Unless you re-introduce it thru lack of quarantine/preventative treatment with new fish, unquarantined/untreated transfers of plants, decor, water or by cross contamination thru the use of equipment in multiple tanks.

'Heat & Salt', either of these treatments alone can/will kill the ICH protozoa, together they eradicate ICH very effectively and completely.
This treatment is especially safe with Oscars as they are very tolerant of both heat & salt.
Please be aware that some fish, inverts and plants may not handle heat or salt well and treatment may need to be adjusted to fit their needs.

Raise it slowly, but ASAP, to at least 86'f, preferably 87'-88'f.
One degree (1'f) every twelve (12) hours is the normally recommended interval for increasing heat, but in a emergency like ICH I'd raise as much as one degree (1'f)every six (6) hours.

Hold temp for at least two weeks after the last sign of ICH.

This is extremely important because water holds less O2 at higher temperatures.
Filter outflow splash, spraybar or powerhead flow directed at surface, airstone/bubblewands are good ways to increase surface agitation.

Salt is not required, but it is IMHO very helpful and I recommend the combination of Heat & Salt.
I recommend continuing the 'Salt treatment' for the duration of the 'Heat treatment'.
Use at your discretion.
Be aware that some Cats/Plecos (in particular Corydoras), Tetras, Loaches and etc, can have adverse reactions to salt.
Fishes that navigate by electric fields, like Elephant Noses, Knifefish, certain Eels should never be exposed to salt.
Many plants are intolerant-highly intolerant of salt.
By raising salt levels to 2-3 ppt or 1.002-1.003 specific gravity above what one normally keeps the tank at can destroy the Ich parasites. It has a strong effect on osmosis, and dehydrates the parasite to the point the parasite can no longer function and dies. Again, raising levels slowly but not too slowly is key here; raising salt 1 ppt per day is recommended. Generally 7.6 grams of salt per gallon is equal to 2 ppt or 1.002-1.003 specific gravity . However, it?s the chloride ions which are necessary for the treatment, and different salts have different levels of chloride. It?s best to purchase a hydrometer which measures low levels of salt to ensure proper dosage.
2 weeks at those levels sure eradicate all the parasites. Again, be sure all the fish in your tank can deal with those levels of salt. On that note, most scaleless fish CAN handle these levels of salt. Plecos and Loaches especially do fine despite Internet rumors to the contrary. It has been noted some tetras and Cory's do not do well with salt, however.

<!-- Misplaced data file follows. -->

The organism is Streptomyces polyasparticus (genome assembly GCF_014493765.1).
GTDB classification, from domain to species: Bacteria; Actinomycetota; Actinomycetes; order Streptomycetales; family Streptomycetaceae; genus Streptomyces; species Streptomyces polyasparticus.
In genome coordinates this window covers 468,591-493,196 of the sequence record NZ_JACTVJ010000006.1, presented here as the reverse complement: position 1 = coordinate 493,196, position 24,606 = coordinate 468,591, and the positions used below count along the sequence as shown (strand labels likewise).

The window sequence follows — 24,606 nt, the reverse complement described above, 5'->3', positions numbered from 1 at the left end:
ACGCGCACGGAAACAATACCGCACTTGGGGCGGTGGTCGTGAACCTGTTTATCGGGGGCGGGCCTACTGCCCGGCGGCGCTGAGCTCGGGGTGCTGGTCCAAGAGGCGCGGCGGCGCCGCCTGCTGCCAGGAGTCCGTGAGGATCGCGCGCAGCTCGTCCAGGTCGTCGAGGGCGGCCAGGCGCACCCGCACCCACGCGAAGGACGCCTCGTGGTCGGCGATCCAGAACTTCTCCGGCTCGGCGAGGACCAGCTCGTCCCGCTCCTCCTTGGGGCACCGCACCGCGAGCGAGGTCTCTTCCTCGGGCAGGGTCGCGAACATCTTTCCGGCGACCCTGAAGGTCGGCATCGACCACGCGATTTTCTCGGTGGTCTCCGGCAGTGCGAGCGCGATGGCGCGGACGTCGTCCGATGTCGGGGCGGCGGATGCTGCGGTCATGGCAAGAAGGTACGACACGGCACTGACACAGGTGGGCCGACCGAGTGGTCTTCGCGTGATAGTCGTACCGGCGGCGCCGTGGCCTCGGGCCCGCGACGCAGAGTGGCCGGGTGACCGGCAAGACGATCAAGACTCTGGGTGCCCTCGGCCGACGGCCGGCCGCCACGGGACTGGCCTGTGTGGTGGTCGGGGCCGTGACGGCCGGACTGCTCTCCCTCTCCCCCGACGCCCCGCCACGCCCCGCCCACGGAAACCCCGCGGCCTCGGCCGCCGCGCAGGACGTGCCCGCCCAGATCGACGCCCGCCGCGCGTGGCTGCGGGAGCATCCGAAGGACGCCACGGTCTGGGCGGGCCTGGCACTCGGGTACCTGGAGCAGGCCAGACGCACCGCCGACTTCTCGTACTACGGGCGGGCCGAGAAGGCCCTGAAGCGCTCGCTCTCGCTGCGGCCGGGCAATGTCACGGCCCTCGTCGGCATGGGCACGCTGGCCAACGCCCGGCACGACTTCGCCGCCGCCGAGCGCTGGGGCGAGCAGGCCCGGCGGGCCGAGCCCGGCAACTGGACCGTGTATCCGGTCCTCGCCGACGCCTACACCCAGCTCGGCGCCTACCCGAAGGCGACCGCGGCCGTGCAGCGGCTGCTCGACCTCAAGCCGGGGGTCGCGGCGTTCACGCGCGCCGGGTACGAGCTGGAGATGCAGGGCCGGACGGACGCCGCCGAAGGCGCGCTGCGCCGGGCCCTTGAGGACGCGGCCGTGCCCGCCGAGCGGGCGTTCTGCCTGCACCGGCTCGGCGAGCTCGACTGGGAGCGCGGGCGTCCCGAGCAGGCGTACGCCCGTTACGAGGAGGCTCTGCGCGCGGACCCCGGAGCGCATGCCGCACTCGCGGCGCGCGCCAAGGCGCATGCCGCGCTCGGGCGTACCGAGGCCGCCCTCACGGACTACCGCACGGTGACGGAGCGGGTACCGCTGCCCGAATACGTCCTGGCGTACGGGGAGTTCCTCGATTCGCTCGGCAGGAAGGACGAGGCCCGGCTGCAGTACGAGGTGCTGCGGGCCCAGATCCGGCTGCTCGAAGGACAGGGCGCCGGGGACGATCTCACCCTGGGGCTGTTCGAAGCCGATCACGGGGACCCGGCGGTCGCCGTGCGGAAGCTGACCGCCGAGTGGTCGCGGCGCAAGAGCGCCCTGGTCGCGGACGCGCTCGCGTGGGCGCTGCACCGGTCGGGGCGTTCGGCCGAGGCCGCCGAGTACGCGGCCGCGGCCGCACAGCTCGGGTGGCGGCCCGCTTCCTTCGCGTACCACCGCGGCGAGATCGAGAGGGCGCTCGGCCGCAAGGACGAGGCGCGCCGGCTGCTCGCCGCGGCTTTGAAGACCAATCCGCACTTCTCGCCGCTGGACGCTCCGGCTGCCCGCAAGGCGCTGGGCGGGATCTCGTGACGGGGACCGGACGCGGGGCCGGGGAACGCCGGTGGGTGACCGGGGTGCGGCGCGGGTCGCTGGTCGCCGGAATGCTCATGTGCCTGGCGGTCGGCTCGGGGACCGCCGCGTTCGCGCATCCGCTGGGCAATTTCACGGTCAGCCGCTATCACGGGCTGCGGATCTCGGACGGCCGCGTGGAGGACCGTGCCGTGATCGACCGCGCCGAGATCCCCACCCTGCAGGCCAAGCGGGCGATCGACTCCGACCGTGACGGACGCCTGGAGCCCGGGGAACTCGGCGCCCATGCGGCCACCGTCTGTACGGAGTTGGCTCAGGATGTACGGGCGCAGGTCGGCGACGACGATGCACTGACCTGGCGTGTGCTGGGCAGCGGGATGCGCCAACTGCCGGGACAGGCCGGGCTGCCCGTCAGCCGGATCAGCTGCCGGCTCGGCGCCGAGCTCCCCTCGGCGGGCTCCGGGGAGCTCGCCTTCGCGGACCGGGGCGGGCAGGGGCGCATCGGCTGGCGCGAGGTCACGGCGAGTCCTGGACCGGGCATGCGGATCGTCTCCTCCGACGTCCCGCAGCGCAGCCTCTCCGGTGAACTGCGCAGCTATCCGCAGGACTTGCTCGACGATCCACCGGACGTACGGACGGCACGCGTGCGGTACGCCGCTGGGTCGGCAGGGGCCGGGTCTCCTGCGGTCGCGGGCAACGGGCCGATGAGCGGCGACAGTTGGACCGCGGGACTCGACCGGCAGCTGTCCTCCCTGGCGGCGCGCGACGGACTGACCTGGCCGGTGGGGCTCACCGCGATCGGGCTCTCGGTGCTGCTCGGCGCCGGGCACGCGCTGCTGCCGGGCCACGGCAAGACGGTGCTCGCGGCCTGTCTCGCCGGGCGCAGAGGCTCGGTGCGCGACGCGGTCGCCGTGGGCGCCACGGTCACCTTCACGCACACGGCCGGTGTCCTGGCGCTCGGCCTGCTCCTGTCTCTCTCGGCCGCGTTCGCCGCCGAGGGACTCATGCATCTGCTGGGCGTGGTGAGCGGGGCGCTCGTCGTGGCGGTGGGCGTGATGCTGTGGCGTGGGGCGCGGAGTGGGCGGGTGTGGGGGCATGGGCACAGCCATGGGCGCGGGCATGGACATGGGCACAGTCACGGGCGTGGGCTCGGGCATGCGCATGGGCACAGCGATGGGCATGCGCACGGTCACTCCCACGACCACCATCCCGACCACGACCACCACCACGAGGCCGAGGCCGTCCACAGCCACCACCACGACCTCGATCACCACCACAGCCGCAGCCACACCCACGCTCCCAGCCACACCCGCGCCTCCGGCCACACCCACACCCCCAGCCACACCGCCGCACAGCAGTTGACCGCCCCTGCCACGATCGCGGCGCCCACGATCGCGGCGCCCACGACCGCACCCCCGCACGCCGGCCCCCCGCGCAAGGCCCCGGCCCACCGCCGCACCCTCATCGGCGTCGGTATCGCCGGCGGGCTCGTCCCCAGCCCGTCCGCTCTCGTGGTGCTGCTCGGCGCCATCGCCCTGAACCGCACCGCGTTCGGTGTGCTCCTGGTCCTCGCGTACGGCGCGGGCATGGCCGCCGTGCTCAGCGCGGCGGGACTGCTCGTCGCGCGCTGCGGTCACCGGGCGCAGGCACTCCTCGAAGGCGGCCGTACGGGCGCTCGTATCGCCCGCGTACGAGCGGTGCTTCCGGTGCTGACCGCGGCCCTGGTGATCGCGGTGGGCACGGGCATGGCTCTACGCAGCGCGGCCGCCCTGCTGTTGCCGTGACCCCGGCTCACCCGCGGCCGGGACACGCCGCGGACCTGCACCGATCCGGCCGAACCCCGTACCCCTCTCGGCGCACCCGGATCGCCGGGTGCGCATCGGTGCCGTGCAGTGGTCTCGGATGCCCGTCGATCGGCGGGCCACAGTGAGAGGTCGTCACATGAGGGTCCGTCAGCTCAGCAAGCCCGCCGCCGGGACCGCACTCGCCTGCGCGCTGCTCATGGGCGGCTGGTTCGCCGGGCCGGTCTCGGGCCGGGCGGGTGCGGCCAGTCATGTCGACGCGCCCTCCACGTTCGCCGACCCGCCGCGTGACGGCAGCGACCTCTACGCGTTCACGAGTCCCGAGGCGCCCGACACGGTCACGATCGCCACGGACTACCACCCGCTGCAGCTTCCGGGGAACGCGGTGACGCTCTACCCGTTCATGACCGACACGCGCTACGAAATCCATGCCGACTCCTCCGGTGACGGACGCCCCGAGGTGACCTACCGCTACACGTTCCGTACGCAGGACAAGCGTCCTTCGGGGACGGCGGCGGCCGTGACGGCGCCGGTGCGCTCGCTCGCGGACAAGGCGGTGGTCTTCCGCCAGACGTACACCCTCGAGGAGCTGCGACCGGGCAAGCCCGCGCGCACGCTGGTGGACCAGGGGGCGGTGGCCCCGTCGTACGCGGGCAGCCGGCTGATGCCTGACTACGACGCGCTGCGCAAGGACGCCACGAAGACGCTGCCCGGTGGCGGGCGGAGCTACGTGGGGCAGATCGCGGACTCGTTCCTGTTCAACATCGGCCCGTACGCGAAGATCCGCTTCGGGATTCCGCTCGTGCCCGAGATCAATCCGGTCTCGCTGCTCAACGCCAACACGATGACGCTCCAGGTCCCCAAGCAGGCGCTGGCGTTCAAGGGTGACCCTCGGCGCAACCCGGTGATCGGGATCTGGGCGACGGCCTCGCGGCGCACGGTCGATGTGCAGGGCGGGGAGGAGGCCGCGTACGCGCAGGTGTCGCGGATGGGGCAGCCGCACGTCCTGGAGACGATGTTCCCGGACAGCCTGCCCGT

Based on everything that I€™ve read to date, I would feel comfortable adding 2-3 tablespoons salt per 5 gallons if I were also using the high temperature treatment outlined above. If I were using salt alone, I would work my way up to 4-5 tablespoons per 5 gallons. We don€™t want to skimp on our treatment if we hope to permanently eliminate this pest. Salt should be added slowly over the course of 24-48 hours or so (always dissolve in a small container of tank water first). Keep a close eye on your fish and perform an immediate water change if they show any additional signs of stress (beyond what the Ich is already causing).
For detailed info about salt check this out, SkepticalAquarist- Salt

Here are the conversions/measurements for dosing salt from a reliable source, see page four (4), table 3, units in parentheses.
Note; you may want to adjust your dosage +/- as desired.

Water Changes/Vacuuming SubstrateWater changes are very helpful in fighting ICH infestations.
Using a gravel vacuum, do a large water change and thorough vacuuming water on a daily basis.
This eliminates a great number of trophozoites and tomites from the water/substrate.

Other ways to combat ICH
A UVS, Ultraviolet sterilizer when properly setup will kill free-floating ICH.
A Diatom filter will capture and kill ICH too.
Micron filtration depending on the size may perform as Diatom does.

I would only recommend the use of standard* medications as a last resort, and used in conjunction with the heat treatment at slightly lower temps, 80'-82'F, these temps will greatly speed up the life-cycle and shorten the time needed to medicate successfully.
IMO this is the last resort, a truly desperate measure for a ICH infestation gone unchecked...
I cannot recommend any of the standard* meds, use at your own risk.